Tourism-dependent Hawaii hit by unemployment during pandemic
HONOLULU (AP) — Chef Lee Anne Wong had to make a choice: Keep her Hawaii restaurant employees working during the pandemic or close Koko Head Cafe in order to keep paying their health insurance for one more month.
“Seeing as this is going to last longer, I’d rather close the business and make sure I can pay their insurance for the month of April,” she said Thursday.
She had to lay off 12 workers when she made her Honolulu restaurant takeout only.
“That was a big decision. We went from being fully operational, seating 300 to 400 a day, to going to takeout the next day,” she said.
Now, as the number of people in Hawaii who have tested positive for the coronavirus reached 106, Wong is preparing to shutter her business completely and lay off her staff.
Applications for temporary unemployment assistance in Hawaii increased during the week ending on March 21 as the U.S. economy bears the weight of growing fears around the COVID-19 virus, according to a release Thursday from the U.S. Employment and Training Administration.
For just this week through Wednesday, 67,071 initial claims were filed, said William Kunstman, spoke-sman for the state Department of Labor and Industrial Relations. That’s 10.8 percent of Hawaii’s eligible pool of workers.
Wong fears that unemployment will be especially acute on Maui, where she manages the restaurant at the Pioneer Inn in Lahaina, which was closing Thursday. It remains open for takeout and delivery from 8 a.m. to 6 p.m. daily.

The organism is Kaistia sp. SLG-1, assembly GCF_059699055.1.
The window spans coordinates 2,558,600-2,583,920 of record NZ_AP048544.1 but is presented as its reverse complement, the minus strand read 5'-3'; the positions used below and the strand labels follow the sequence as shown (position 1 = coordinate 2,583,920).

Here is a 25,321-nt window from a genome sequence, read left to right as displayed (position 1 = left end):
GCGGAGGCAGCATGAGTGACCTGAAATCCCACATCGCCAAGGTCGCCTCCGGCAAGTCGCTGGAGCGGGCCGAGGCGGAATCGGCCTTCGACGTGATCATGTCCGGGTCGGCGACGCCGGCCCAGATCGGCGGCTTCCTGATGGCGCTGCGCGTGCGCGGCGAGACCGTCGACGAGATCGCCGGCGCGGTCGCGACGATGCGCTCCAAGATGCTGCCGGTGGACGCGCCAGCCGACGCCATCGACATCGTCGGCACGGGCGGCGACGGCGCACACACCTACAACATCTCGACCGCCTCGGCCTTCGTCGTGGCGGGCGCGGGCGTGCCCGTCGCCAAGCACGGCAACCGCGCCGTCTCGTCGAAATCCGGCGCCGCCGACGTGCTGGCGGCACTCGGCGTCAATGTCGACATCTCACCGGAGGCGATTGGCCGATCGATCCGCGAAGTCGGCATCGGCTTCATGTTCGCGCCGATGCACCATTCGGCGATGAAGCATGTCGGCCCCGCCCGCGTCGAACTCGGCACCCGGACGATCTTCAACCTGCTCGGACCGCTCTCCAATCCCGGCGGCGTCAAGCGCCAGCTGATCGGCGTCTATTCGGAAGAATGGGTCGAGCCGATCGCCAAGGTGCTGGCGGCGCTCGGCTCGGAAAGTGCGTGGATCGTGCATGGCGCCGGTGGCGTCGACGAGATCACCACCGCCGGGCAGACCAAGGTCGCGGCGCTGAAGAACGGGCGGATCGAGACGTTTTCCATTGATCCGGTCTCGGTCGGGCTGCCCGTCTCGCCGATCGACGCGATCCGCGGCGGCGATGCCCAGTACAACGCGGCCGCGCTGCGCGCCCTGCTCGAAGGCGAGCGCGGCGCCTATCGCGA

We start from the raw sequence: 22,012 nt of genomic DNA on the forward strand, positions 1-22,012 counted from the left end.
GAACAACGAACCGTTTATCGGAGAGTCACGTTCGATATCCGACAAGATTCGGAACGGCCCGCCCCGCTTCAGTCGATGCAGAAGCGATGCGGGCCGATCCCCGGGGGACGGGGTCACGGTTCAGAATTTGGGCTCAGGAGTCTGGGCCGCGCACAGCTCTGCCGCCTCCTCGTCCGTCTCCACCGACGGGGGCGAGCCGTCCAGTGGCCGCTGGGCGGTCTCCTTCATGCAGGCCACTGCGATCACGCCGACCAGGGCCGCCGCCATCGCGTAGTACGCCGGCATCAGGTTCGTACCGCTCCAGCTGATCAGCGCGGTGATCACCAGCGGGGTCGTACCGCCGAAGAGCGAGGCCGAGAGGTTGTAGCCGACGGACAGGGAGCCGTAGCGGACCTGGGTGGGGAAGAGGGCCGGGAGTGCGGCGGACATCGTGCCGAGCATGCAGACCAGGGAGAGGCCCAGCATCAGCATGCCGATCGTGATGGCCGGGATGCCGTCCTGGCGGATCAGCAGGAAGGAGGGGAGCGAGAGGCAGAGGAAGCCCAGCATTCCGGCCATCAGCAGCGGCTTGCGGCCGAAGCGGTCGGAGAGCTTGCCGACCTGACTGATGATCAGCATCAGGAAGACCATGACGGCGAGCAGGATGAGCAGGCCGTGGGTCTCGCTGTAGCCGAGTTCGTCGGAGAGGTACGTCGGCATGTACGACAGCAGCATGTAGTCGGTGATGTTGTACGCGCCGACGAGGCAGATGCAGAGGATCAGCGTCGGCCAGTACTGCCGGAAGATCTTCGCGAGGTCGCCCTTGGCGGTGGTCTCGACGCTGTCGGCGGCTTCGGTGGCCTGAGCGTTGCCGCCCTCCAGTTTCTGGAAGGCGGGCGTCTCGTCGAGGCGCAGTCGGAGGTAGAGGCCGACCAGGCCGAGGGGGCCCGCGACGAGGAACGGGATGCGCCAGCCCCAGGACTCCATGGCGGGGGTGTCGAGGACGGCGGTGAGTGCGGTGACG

“Maui is squarely dependent on tourist traffic,” she said. “I’m in Lahaina right now and it’s empty.”
After eateries started downsizing and switching to takeout only, Gov. David Ige announced an order requiring travelers landing in Hawaii — starting Thursday — to quarantine in hotel rooms or homes for 14 days to fight the spread of the coronavirus.
But even before that, Hawaii’s tourism-dependent economy started suffering.
Nely Reinante was laid off from her job as a housekeeper at the Hilton Hawaiian Village resort in Waikiki on March 11.
For the first time since she started working at the resort three years ago, she filed for unemployment.
“I just keep on worrying that we might get infected and we are also worried we won’t have food to set on the table for our kids,” she said.
Because of glitches with the online site for filing a claim, she’s anxious about when she’ll see any money.
“I just hold my feelings. I try not to panic. I try not to cry,” she said. “Unemployment is the . . . only hope we have right now.”
* This story includes a correction from the one posted on Friday, March 27, 2020.